(Image credit: Getty)

2. Woke up parched during the night

I like a good sleep because it helps recovery and makes you feel not terrible during the day. For this reason, I tend to follow a regular sleep schedule, which includes not drinking any liquids after 6 pm (if possible). When I have late evening water or green tea, I often wake up needing a wee during the night.

Now, during my waterless week, the complete opposite happened: I woke up wanting to drink water, which, as it turns out, is equally as annoying as needing to urinate halfway through the night. Even more so as you have to stumble to the kitchen half-asleep in the dark to get a sip of water. Not cool.

3. Slower workout recovery

I run or work out almost every day, and it requires me to be super-mindful about recovery. I can't work out if I don't recover, so I use every tool – including foam rollers, massage guns, and even the Therabody RecoveryAir JetBoots – and method to optimise my recovery.

And yes, I drink plenty of water to help my body get rid of metabolic waste.

So when I kept on working out without drinking enough, I almost instantly felt the difference in my performance. I ran slower, pushed less weight and generally felt less ready to perform. Thankfully, I haven't had any races planned for the week, as that would have been disastrous.

Runner holding their ankle

(Image credit: Getty)

4. Cramps

As well as not being able to push my limits during my workout sessions, I also experienced more cramps than usual when I didn't drink enough water. This is probably for the same reason as above: my body couldn't get rid of all the toxins and metabolic waste, so they ended up being clogged in my muscles.

Weirdly enough, cramps manifested themselves in the most random moments during the day, like when I watched TV or cooked dinner, making them even more annoying than how annoying they would be even if I knew when they arrived. 

5. Slower metabolism

Probably the most annoying side effect of not having enough water was that I could feel my metabolism slowing down. I could imagine the hypothetical cogs in my system slowing down as they weren't lubricated enough. I could feel my guts crying out in anguish, demanding this unjustice to end.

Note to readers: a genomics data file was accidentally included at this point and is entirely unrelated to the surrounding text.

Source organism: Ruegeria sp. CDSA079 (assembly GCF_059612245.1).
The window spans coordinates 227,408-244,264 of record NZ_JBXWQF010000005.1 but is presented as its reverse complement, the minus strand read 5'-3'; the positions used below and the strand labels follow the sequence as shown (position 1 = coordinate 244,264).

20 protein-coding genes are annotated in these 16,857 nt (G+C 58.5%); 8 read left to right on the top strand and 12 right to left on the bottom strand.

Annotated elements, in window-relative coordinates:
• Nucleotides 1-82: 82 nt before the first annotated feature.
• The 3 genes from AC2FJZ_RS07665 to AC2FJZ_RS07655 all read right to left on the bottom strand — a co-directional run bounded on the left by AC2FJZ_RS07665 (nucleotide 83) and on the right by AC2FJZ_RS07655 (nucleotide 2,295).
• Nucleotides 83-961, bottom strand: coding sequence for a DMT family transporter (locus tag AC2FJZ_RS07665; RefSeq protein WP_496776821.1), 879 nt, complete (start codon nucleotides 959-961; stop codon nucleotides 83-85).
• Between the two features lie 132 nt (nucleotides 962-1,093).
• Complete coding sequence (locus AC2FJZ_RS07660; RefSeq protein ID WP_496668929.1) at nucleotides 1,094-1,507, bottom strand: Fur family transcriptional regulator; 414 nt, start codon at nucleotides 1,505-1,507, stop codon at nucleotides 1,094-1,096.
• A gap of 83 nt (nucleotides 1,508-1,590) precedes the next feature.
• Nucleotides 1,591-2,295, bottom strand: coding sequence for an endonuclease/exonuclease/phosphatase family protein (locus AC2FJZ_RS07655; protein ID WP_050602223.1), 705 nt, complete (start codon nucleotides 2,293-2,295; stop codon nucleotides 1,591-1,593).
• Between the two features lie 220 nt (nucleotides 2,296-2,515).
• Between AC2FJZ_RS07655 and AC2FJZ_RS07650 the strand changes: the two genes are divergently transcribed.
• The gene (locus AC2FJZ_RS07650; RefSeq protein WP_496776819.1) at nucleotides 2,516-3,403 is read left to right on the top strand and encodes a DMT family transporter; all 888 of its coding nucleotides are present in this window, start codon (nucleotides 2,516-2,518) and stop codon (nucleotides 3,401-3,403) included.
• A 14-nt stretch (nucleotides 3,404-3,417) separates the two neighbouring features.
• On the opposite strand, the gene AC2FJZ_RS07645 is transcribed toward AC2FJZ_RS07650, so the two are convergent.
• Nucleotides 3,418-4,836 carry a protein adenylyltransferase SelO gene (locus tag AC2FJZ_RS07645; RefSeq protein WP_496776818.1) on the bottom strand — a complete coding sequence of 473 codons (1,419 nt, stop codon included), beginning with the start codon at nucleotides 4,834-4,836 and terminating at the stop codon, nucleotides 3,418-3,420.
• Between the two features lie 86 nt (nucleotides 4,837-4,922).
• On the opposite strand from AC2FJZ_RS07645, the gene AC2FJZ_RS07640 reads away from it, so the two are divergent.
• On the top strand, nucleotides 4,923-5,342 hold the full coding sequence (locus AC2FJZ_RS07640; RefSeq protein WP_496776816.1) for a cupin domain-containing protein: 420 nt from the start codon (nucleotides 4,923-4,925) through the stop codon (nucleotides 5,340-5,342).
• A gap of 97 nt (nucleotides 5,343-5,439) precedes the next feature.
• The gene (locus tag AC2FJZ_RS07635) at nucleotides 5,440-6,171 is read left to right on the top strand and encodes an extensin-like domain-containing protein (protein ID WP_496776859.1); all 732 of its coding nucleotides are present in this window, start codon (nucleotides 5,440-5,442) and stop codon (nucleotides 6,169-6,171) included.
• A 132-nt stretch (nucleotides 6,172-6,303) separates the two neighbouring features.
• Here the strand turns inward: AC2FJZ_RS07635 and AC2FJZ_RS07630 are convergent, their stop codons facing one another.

My trips to the toilet were far and few between and I felt more blated than usual. I yearned for water to amend the situation and knew that would help; yet, I was also detemined to follow through this project. Sad times.

A hand pouring water into a glass

(Image credit: Pexels / Yan Krukov)

Drinking less water for a week: Never to be repeated again

After a rather unpleasant week, I couldn't wait to return to my routine. Once I started drinking the usual amount of water, I felt like a flower in a desert when the rainfall arrived: rejuvenated!

Considering the side effects of the lack of water, I don't think I ever want to repeat this experiment. I'm lucky enough to live in a country where I have access to cheap, clean and safe drinking water; why shouldn't I make the most of it?

If you're in the same situation as I am, you should do the same. I can't think of any reason why you shouldn't.

Matt Kollat
Section Editor | Active

Matt Kollat is a journalist and content creator who works for T3.com and its magazine counterpart as an Active Editor. His areas of expertise include wearables, drones, fitness equipment, nutrition and outdoor gear. He joined T3 in 2019. His byline appears in several publications, including Techradar and Fit&Well, and more. Matt also collaborated with other content creators (e.g. Garage Gym Reviews) and judged many awards, such as the European Specialist Sports Nutrition Alliance's ESSNawards. When he isn't working out, running or cycling, you'll find him roaming the countryside and trying out new podcasting and content creation equipment.